To demonstrate fully the culpability of the media’s role in the ‘Greek-crisis’ and indeed Varoufakis’s largely walk on role, would require a comprehensive comparative study of the Greek and German media from the start of the crisis until just before Syriza was elected – since everything thereafter is allegedly the fault of Varoufakis.
It just so happens that such a study does exist. Yiannis Mylonas, an associate professor at the University of Copenhagen and external lecturer at the University of Lund, analyzed hundreds and hundreds of select Greek and German news articles from 2009 until 2014.
Unsurprisingly, Mylonas’s findings of the German narrative (which focused exclusively on the respected Der Spiegel) found that: “Like the political and economic elites’ discourse, Spiegel does not perceive the so-called Greek crisis as part of a broader systemic crisis, related to the construction of the Eurozone and its asymmetries…austerity [is represented] as the only solution to the crisis of Greece and other Eurozone countries.”
What is surprising however is how damning Mylonas’s findings on select Greek press are: “The main crisis-narrative underlining these publications is the same culturalist narrative [as the] German media…this time though, the culturalist-orientated critique comes from ‘within’…The crisis is thus understood again as a matter of ‘our’ corrupt and backwarded self.”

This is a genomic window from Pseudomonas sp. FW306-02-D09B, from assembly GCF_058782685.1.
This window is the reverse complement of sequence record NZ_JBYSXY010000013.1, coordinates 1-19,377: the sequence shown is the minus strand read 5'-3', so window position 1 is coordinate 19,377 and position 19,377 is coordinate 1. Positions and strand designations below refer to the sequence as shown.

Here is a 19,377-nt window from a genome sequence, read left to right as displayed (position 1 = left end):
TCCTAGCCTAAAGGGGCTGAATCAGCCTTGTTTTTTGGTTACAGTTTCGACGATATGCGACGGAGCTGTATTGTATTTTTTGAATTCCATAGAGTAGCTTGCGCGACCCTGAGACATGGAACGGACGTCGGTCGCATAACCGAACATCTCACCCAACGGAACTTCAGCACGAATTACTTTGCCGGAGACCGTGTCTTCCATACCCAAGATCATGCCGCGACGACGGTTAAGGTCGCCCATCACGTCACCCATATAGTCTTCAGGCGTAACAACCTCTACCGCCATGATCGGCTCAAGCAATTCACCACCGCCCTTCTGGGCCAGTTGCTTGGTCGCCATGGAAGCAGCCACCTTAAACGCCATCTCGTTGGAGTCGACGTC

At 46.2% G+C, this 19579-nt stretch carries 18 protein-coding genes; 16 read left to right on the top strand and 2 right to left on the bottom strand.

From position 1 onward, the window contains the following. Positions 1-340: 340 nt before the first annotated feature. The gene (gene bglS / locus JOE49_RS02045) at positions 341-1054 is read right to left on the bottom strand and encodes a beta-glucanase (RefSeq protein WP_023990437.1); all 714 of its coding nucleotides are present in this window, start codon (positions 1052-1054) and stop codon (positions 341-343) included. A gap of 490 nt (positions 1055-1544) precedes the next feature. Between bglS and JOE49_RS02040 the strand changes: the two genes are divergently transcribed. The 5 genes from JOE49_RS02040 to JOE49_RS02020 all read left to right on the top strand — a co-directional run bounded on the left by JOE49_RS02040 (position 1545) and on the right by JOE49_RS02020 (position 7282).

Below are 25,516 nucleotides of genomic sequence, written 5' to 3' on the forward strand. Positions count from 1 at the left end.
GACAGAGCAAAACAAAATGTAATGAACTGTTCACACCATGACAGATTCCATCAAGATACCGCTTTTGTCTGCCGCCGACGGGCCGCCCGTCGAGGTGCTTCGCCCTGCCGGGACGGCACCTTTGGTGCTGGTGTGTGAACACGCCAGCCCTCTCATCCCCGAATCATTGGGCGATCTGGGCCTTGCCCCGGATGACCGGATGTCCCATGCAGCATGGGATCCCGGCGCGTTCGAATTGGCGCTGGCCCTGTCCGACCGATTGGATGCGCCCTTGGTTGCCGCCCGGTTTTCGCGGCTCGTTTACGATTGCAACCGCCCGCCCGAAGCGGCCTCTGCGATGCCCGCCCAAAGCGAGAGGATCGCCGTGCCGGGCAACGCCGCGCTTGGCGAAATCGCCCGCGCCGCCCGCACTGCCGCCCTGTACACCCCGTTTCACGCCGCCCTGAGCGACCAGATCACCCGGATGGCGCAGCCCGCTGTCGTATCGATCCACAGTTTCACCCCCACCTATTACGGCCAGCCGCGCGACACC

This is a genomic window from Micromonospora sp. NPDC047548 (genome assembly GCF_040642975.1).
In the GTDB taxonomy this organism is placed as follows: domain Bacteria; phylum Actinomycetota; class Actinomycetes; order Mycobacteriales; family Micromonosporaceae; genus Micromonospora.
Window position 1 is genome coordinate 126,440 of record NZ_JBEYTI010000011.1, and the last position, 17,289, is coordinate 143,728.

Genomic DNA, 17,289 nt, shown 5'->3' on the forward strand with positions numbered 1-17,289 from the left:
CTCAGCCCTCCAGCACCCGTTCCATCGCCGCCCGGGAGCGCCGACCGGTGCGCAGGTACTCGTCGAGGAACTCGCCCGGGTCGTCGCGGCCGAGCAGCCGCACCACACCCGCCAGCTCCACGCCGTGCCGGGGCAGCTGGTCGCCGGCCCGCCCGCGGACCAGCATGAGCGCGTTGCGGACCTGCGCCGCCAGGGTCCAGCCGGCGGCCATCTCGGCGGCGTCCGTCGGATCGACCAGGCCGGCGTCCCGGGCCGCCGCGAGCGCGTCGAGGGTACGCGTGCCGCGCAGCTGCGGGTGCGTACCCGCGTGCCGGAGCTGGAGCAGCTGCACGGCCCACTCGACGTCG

In other words, Greek media was more or less exporting the same message to the world as German media. This localized “Greek bashing” narrative was then picked up and “launched by global media against the Greek people presenting them as lazy, corrupt and scoundrels of a supposedly innocent and benevolent Europe.”
The debate on “structural inequalities…degrees of responsibility and the international dimension of the crisis” that the muzzled media of Greece should have been pursuing was in effect “silenced.”
A prime example of silenced or missed debate is the much-underreported role of the credit agencies. Professor Alexandra Ouroussoff, an anthropologist who spent six years interviewing people involved with credit ratings agencies, tells ThePressProject;
“As far as the current situation in Greece is concerned, the lending policies leading up to the Greek debt crisis (2009), were not only sanctioned by credit rating agencies; they would have been insisted upon in return for an investment grade rating. Unfortunately, the political impact of this point - an unelected body imposing policy on elected officials - is diminished in the Greek case by the perception that the Greek National Statistical Agency lied about the figures.”
Had the Greek media been able to function effectively there would have been a discourse on this to steer the narrative that Greece had fiddled the figures into a more balanced debate, one that included Goldman Sachs shady shenanigans.
Ouroussoff continues: “The argument that they had no idea of the extent of corruption doesn't wash either. Corruption is a factor in the assessment criteria of any country and credit analysts have been working with Greek policy makers since 1988.”
Unfortunately for Greece none of this matters now, because ‘If you tell a lie big enough and keep repeating it, people will eventually come to believe it.’ Goebbels infamous quote is more relevant today than it has ever been.